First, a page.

What is indemnity?
The indemnity agreement is the legal document that fully discloses the Principal’s obligations in a surety relationship, and allows the Surety the right to recover any losses paid out on behalf of a Principal. The Principal is the primary responsible party under the bond, and must agree to reimburse the Surety for any claims or expenses they incurred because the Principal has not lived up to their agreement.

What happens if a claim is filed against my Bond?
The Surety’s claim department will conduct an investigation as quickly as possible to avoid any further damages and mitigate their exposure. It is important to note as the Principal under a bond, that a pending claim does not necessarily mean there will be a financial loss incurred since the dispute may not even be legitimate. If the Surety does determine through their examination that the claim is valid, the Principal will be reminded of their obligations under the indemnity agreement and given the opportunity to satisfy the claim first. If the Principal fails to respond, the Surety will arrange settlement with the Obligee, and implement collection proceedings against the Principal.

How much do Bonds cost?
Generally speaking, contract and commercial bonds can cost between .5% and 3% of the contract price or bond amount, depending on the surety’s assessment of the risk involved. The cost of fidelity bonds usually depends on the number of employees covered.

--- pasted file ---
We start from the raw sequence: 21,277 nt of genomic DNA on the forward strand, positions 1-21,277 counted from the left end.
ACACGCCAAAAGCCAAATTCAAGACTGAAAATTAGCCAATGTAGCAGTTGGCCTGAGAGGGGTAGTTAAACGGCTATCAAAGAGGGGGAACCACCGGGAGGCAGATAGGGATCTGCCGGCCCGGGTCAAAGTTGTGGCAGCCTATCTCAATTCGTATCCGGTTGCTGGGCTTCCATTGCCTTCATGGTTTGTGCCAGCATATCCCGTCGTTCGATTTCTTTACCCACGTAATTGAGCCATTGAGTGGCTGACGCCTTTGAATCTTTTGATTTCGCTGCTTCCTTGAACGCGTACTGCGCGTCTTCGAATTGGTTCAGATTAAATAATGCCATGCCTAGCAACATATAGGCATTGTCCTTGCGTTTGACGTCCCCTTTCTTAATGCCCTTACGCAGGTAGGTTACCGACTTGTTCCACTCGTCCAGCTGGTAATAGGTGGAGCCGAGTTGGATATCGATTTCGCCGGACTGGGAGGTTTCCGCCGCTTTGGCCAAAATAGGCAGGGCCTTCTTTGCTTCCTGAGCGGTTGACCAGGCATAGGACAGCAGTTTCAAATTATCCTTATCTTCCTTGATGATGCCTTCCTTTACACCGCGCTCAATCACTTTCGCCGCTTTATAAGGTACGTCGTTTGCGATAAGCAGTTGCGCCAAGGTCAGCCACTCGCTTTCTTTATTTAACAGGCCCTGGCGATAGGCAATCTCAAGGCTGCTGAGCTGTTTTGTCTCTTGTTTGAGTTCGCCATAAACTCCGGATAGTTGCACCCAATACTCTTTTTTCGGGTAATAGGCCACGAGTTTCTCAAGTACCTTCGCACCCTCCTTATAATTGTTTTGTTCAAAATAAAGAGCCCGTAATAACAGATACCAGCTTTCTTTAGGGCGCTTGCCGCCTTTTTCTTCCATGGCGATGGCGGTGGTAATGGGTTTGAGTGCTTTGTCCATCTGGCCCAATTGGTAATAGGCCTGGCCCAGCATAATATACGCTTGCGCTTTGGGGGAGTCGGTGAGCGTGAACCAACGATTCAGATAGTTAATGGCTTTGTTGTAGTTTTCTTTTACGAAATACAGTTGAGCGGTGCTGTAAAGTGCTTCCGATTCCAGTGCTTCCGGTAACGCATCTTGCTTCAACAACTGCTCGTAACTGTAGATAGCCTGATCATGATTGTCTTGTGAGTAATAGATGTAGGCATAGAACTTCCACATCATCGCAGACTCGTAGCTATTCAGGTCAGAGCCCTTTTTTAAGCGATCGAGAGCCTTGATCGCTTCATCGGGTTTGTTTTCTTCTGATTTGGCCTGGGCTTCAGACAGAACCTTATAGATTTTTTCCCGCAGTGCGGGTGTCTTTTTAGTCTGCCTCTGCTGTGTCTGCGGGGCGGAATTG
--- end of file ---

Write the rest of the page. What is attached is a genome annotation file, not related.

How do I obtain an SBA Surety Bond Guarantee?
SBA’s contractual relationship as it pertains to the guarantee, is directly with the Surety Company or its agent. It is the Surety who issues the bond to a small contractor. Therefore, a small contractor must first find an agent or Surety Company. Surety Bond Associates is a preferred agent participating in the SBA Surety Bond Guarantee Program.

Once the Surety Company receives the completed forms and sufficient information from the applicant, it processes and underwrites the application. The Surety Company decides whether to execute the bond with or without the SBA’s guarantee.

What types of businesses are eligible for the SBA Surety Bond Guarantee Program?